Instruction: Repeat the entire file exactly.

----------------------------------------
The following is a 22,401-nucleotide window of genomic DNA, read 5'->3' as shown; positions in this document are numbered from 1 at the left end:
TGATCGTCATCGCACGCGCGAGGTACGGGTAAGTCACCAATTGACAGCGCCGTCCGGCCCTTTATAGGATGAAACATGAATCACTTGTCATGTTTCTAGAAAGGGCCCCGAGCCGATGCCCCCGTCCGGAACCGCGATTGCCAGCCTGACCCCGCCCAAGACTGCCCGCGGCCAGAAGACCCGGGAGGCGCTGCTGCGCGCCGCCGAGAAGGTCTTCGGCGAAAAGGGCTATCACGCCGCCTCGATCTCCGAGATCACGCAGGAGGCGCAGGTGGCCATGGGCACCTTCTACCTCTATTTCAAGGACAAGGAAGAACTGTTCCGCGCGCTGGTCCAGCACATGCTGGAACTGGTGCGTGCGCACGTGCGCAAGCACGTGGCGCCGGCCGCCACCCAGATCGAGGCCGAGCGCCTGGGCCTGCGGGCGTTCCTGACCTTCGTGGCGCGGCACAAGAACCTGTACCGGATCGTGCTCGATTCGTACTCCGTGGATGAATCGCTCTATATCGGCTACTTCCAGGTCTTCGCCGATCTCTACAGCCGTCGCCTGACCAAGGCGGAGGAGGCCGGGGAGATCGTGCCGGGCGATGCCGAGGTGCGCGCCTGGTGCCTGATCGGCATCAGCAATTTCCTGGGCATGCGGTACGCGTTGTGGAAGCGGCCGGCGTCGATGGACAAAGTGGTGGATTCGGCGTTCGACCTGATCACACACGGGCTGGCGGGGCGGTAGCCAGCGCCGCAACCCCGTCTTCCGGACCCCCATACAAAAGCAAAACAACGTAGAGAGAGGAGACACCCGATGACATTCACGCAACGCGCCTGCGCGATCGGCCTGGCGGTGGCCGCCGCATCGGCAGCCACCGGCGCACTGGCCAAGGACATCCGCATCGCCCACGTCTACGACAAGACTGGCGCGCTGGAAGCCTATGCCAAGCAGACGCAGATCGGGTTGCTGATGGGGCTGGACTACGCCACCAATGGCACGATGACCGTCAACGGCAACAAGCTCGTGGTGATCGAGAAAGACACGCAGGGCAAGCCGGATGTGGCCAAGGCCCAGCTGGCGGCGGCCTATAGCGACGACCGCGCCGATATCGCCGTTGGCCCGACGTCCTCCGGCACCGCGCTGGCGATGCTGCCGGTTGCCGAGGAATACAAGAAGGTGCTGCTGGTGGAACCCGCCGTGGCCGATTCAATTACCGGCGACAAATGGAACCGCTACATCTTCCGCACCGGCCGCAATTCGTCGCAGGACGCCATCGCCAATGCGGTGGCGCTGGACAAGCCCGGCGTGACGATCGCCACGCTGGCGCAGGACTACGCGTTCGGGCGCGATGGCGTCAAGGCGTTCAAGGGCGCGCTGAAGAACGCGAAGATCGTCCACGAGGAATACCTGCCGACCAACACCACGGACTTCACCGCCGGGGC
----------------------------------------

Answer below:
The following is a 22,401-nucleotide window of genomic DNA, read 5'->3' as shown; positions in this document are numbered from 1 at the left end:
TGATCGTCATCGCACGCGCGAGGTACGGGTAAGTCACCAATTGACAGCGCCGTCCGGCCCTTTATAGGATGAAACATGAATCACTTGTCATGTTTCTAGAAAGGGCCCCGAGCCGATGCCCCCGTCCGGAACCGCGATTGCCAGCCTGACCCCGCCCAAGACTGCCCGCGGCCAGAAGACCCGGGAGGCGCTGCTGCGCGCCGCCGAGAAGGTCTTCGGCGAAAAGGGCTATCACGCCGCCTCGATCTCCGAGATCACGCAGGAGGCGCAGGTGGCCATGGGCACCTTCTACCTCTATTTCAAGGACAAGGAAGAACTGTTCCGCGCGCTGGTCCAGCACATGCTGGAACTGGTGCGTGCGCACGTGCGCAAGCACGTGGCGCCGGCCGCCACCCAGATCGAGGCCGAGCGCCTGGGCCTGCGGGCGTTCCTGACCTTCGTGGCGCGGCACAAGAACCTGTACCGGATCGTGCTCGATTCGTACTCCGTGGATGAATCGCTCTATATCGGCTACTTCCAGGTCTTCGCCGATCTCTACAGCCGTCGCCTGACCAAGGCGGAGGAGGCCGGGGAGATCGTGCCGGGCGATGCCGAGGTGCGCGCCTGGTGCCTGATCGGCATCAGCAATTTCCTGGGCATGCGGTACGCGTTGTGGAAGCGGCCGGCGTCGATGGACAAAGTGGTGGATTCGGCGTTCGACCTGATCACACACGGGCTGGCGGGGCGGTAGCCAGCGCCGCAACCCCGTCTTCCGGACCCCCATACAAAAGCAAAACAACGTAGAGAGAGGAGACACCCGATGACATTCACGCAACGCGCCTGCGCGATCGGCCTGGCGGTGGCCGCCGCATCGGCAGCCACCGGCGCACTGGCCAAGGACATCCGCATCGCCCACGTCTACGACAAGACTGGCGCGCTGGAAGCCTATGCCAAGCAGACGCAGATCGGGTTGCTGATGGGGCTGGACTACGCCACCAATGGCACGATGACCGTCAACGGCAACAAGCTCGTGGTGATCGAGAAAGACACGCAGGGCAAGCCGGATGTGGCCAAGGCCCAGCTGGCGGCGGCCTATAGCGACGACCGCGCCGATATCGCCGTTGGCCCGACGTCCTCCGGCACCGCGCTGGCGATGCTGCCGGTTGCCGAGGAATACAAGAAGGTGCTGCTGGTGGAACCCGCCGTGGCCGATTCAATTACCGGCGACAAATGGAACCGCTACATCTTCCGCACCGGCCGCAATTCGTCGCAGGACGCCATCGCCAATGCGGTGGCGCTGGACAAGCCCGGCGTGACGATCGCCACGCTGGCGCAGGACTACGCGTTCGGGCGCGATGGCGTCAAGGCGTTCAAGGGCGCGCTGAAGAACGCGAAGATCGTCCACGAGGAATACCTGCCGACCAACACCACGGACTTCACCGCCGGGGC